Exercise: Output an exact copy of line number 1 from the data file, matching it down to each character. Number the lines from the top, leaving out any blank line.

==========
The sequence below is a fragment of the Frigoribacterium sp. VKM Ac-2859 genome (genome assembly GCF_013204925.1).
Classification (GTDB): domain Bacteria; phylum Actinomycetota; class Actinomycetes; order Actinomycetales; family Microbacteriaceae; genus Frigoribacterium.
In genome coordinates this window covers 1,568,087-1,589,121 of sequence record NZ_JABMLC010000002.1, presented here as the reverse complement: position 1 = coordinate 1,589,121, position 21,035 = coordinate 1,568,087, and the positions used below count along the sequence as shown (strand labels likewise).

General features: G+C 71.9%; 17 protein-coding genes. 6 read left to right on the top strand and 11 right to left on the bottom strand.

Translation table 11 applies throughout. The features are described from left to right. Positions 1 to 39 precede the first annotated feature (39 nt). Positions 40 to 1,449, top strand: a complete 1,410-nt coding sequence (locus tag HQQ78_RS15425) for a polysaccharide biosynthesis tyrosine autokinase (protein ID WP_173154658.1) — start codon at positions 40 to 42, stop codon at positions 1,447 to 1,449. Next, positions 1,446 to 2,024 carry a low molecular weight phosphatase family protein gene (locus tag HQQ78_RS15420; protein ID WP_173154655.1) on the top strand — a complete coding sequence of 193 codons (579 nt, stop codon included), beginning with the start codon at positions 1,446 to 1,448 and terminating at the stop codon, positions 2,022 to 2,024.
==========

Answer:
The sequence below is a fragment of the Frigoribacterium sp. VKM Ac-2859 genome (genome assembly GCF_013204925.1).